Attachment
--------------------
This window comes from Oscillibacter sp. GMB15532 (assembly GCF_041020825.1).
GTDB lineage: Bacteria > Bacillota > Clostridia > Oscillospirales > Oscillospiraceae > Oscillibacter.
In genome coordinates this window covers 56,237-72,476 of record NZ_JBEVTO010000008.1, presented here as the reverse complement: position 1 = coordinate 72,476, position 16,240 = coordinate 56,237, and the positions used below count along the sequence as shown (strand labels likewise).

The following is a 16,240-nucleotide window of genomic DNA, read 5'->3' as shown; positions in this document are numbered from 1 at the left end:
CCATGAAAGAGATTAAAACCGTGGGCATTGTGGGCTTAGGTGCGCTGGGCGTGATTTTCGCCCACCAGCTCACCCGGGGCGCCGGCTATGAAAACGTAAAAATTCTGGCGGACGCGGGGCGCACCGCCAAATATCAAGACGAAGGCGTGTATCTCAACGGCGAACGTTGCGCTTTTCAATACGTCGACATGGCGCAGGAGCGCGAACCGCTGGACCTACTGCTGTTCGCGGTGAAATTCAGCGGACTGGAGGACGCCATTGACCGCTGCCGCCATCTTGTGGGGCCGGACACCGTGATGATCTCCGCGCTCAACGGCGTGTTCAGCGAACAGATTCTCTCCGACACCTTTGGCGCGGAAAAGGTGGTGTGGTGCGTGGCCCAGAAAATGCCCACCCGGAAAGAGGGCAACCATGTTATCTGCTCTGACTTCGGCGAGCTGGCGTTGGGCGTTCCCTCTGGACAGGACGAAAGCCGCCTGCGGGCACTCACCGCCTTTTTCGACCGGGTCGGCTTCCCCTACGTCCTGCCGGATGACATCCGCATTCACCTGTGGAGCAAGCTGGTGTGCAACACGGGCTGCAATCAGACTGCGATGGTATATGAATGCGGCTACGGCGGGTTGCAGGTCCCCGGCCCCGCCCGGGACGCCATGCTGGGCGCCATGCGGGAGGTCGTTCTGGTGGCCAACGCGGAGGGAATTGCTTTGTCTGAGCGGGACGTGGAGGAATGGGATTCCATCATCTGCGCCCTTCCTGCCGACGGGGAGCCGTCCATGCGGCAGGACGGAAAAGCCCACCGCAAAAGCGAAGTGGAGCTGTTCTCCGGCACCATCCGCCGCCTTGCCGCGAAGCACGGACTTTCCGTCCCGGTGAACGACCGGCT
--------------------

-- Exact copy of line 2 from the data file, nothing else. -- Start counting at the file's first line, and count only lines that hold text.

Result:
GTDB lineage: Bacteria > Bacillota > Clostridia > Oscillospirales > Oscillospiraceae > Oscillibacter.